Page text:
He clarifies that the Poles are not blocking the movement of buses and cars, but traffic may be hampered by the protests.

The SBGS spokesperson adds that it is impossible to assess whether the passage of trucks carrying rubber goods, fuel, and perishable goods is fully ensured. After all, the blockade is taking place on the territory of Poland. But, according to him, both fuel and certain types of humanitarian cargo arrive at Ukrainian checkpoints.

According to Demchenko, there is most likely no complete blockade, but their actions make it difficult for buses to get to the border.

Meanwhile, Polish media reports that today Polish farmers are holding a general strike, blocking roads, key communication hubs, and checkpoints on the border with Ukraine in almost 200 locations across the country.

Meanwhile, Polish radio RMF24 reports that at some checkpoints on the border with Ukraine, protesters plan to intensify the blockade, namely:

  • near the Dorohusk-Yagodyn checkpoint, farmers intend to completely block the traffic for trucks until 9 p.m. (Kyiv time).

Poles reinforce border blockade and spill Ukrainian grain: Latest

Photo: Polish farmers intensified their protest at Dorohusk checkpoint (

Poles reinforce border blockade and spill Ukrainian grain: Latest

Photo: Polish farmers intensified their protest at Dorohusk checkpoint (

Poles reinforce border blockade and spill Ukrainian grain: Latest

Photo: Polish farmers intensified their protest at Dorohusk checkpoint (

"This is our form of protest. The idea is to make the protest more tangible. We are still waiting for someone to talk to us," local media quotes the farmers as saying.

As Suspilne reported from the scene, Polish protesters blocked the railroad near the Medyka-Shehyni checkpoint and scattered grain from a freight car. The video was posted online.

According to media reports, the Polish protesters blocked the railroad for about 15 minutes, then returned to the highway to block the movement of freight transport.

In turn, Ukrainian carriers announced a new protest in response to the Polish border blockade. During the protest, Ukrainians will stop Polish trucks that are bypassing the common queue to enter Ukraine. The protest will take place at three checkpoints at once - Rava-Ruska, Krakivets, and Shehyni.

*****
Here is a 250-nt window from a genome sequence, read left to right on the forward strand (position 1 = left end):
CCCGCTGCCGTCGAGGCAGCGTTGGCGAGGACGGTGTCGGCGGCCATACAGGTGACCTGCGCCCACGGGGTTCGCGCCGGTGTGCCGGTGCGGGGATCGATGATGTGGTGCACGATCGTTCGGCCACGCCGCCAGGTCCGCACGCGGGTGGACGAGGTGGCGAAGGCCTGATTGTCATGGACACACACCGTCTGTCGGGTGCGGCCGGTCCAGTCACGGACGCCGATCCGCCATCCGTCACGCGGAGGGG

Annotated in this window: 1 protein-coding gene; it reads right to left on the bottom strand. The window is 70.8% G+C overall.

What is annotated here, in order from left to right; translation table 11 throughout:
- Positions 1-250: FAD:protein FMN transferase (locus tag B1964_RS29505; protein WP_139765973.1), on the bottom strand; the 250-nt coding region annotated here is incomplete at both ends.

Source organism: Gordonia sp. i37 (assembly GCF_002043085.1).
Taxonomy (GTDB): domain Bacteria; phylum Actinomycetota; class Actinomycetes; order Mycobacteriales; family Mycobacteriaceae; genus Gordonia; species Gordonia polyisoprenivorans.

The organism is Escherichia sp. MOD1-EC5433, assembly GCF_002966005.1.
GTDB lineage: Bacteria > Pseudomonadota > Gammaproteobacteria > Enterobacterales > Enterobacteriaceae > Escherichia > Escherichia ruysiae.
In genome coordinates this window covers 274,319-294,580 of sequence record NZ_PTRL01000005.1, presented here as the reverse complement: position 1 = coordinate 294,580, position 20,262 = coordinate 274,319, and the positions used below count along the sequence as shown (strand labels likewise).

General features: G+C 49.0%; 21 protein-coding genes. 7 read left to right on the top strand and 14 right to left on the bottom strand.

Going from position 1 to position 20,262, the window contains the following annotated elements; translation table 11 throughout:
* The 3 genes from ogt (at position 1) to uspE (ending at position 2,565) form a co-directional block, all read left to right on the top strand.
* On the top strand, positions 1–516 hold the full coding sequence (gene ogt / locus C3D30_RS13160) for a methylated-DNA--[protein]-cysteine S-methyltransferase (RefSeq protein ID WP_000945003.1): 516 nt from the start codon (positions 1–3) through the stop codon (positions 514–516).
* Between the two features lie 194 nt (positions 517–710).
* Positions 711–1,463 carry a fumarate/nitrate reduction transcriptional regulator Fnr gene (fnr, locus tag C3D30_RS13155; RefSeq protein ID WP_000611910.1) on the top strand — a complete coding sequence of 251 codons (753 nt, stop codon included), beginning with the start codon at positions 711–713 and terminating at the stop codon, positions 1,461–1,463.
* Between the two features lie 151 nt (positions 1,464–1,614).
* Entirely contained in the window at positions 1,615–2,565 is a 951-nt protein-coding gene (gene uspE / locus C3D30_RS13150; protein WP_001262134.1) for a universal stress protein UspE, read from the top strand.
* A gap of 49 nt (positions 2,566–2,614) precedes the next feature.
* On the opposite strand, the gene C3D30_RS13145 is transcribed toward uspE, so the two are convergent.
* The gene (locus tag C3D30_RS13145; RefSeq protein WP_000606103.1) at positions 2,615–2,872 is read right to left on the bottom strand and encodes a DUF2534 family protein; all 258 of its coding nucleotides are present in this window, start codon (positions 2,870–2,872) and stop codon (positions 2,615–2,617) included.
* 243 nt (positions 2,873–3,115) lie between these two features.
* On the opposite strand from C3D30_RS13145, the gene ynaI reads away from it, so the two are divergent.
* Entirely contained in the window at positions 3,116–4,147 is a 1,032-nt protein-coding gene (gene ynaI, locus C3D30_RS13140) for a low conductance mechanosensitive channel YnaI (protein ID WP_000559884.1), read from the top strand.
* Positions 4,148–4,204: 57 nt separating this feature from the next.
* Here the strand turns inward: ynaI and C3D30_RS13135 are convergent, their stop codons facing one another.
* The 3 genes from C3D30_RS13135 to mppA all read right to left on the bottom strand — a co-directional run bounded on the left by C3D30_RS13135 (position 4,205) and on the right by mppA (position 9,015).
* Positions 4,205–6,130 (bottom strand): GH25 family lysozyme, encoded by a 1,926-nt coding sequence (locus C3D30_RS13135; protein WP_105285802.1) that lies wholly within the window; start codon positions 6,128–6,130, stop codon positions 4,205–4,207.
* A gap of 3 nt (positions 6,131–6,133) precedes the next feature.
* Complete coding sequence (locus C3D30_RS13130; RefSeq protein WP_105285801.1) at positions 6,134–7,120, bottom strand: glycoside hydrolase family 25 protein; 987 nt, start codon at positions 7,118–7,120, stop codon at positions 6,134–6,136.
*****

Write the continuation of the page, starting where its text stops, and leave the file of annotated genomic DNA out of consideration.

Polish authorities statements

Address to the protesters

Polish Minister of Agriculture Czeslaw Sekerski warned farmers protesting on the border with Ukraine that the complete closure of the border (not only of car traffic but also of railways and access to seaports) planned for February 20 could backfire on them. In particular, this could result in a halt to Polish exports to Ukraine and, consequently, the loss of many jobs.

He also notes that farmers are causing trouble for Polish society by their actions and urges them to "minimize that."

According to him, the Ministry wants to develop a bilateral agreement with Ukraine that would expand the scope of market protection. It would include other sensitive products such as sugar, poultry, eggs, some fruits, honey, apple juice, and oils.

In addition, his ministry also intends to hold talks with the protesters.

Response to Zelenskyy

Last night, President Volodymyr Zelenskyy reacted to the situation on the border with Poland. "Things that are happening on our western border, the border with Poland, cannot be considered normal or ordinary. A simple and clear justice is needed. Only 5% of our agricultural exports pass through the Polish border", he said.

"Near Kupiansk, close to the Russian border, where enemy artillery does not cease, news from the border with Poland seems outright mocking. We need common decisions, rational decisions, to resolve this situation. The decisions made by us and the Poles, first of all, and by everyone in Europe who cares about the fate of Europe," Zelenskyy said.